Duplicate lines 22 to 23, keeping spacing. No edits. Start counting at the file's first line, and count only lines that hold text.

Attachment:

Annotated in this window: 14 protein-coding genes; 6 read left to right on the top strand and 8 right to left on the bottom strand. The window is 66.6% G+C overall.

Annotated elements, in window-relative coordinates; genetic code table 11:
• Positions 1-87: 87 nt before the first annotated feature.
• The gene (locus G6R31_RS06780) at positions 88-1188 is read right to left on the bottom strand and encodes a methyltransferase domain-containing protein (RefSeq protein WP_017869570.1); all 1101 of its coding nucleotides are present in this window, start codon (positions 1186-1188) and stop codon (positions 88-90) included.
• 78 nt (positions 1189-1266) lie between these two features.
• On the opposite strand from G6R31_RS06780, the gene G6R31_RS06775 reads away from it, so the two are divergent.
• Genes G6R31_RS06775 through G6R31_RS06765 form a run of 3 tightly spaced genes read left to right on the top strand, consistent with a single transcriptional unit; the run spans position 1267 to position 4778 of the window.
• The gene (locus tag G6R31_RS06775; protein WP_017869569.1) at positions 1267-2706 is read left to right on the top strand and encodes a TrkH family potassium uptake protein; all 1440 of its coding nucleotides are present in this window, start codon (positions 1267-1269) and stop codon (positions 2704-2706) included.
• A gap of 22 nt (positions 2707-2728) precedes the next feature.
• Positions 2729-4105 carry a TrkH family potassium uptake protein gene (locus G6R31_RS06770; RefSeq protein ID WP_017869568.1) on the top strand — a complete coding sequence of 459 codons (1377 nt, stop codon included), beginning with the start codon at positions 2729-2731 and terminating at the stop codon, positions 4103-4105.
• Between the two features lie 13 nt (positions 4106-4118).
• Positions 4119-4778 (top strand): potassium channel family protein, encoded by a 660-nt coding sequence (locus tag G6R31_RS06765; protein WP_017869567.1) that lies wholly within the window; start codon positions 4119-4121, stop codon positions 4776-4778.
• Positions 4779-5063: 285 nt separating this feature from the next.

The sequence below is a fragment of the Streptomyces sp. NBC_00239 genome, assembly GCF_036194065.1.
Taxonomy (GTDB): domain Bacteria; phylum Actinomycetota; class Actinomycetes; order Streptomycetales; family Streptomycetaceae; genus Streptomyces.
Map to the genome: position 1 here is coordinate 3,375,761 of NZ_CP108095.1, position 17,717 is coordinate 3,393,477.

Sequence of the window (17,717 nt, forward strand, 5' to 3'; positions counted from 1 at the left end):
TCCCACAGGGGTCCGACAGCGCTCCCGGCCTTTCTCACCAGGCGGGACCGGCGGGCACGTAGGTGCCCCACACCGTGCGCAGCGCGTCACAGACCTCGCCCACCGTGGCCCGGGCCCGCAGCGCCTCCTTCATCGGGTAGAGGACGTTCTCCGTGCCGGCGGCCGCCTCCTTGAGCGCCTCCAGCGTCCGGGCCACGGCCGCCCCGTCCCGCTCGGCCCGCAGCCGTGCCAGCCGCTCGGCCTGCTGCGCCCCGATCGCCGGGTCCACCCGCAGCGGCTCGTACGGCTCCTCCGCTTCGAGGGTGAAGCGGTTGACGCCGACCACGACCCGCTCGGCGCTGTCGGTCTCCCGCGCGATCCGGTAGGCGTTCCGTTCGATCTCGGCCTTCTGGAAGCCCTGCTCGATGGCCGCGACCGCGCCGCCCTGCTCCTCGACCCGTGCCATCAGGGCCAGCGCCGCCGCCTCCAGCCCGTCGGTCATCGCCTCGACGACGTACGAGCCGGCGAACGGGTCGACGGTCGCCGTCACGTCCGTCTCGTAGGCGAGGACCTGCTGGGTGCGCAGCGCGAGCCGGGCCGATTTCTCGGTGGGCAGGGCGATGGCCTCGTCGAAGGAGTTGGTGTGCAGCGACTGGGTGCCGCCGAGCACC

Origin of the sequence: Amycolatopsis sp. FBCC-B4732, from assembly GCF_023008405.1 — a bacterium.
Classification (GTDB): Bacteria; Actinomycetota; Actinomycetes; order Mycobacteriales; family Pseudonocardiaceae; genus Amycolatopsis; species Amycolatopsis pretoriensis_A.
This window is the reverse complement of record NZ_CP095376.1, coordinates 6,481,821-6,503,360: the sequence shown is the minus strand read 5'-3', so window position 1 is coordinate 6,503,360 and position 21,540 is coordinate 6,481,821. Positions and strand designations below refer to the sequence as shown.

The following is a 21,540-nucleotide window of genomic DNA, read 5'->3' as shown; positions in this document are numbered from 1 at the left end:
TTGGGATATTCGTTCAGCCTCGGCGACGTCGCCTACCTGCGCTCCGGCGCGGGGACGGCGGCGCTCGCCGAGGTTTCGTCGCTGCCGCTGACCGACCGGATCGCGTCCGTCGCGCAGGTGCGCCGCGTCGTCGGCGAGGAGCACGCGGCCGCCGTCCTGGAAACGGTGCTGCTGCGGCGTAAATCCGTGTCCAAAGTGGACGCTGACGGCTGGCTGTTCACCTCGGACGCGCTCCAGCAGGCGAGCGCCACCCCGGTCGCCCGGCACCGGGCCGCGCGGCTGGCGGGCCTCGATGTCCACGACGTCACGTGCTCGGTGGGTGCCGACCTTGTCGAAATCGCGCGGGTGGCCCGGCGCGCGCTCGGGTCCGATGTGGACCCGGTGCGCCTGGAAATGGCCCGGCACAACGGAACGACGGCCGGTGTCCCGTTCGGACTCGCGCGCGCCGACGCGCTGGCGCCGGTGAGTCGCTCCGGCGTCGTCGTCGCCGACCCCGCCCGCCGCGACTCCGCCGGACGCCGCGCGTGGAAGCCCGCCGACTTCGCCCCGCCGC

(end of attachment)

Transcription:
The following is a 21,540-nucleotide window of genomic DNA, read 5'->3' as shown; positions in this document are numbered from 1 at the left end:
TTGGGATATTCGTTCAGCCTCGGCGACGTCGCCTACCTGCGCTCCGGCGCGGGGACGGCGGCGCTCGCCGAGGTTTCGTCGCTGCCGCTGACCGACCGGATCGCGTCCGTCGCGCAGGTGCGCCGCGTCGTCGGCGAGGAGCACGCGGCCGCCGTCCTGGAAACGGTGCTGCTGCGGCGTAAATCCGTGTCCAAAGTGGACGCTGACGGCTGGCTGTTCACCTCGGACGCGCTCCAGCAGGCGAGCGCCACCCCGGTCGCCCGGCACCGGGCCGCGCGGCTGGCGGGCCTCGATGTCCACGACGTCACGTGCTCGGTGGGTGCCGACCTTGTCGAAATCGCGCGGGTGGCCCGGCGCGCGCTCGGGTCCGATGTGGACCCGGTGCGCCTGGAAATGGCCCGGCACAACGGAACGACGGCCGGTGTCCCGTTCGGACTCGCGCGCGCCGACGCGCTGGCGCCGGTGAGTCGCTCCGGCGTCGTCGTCGCCGACCCCGCCCGCCGCGACTCCGCCGGACGCCGCGCGTGGAAGCCCGCCGACTTCGCCCCGCCGC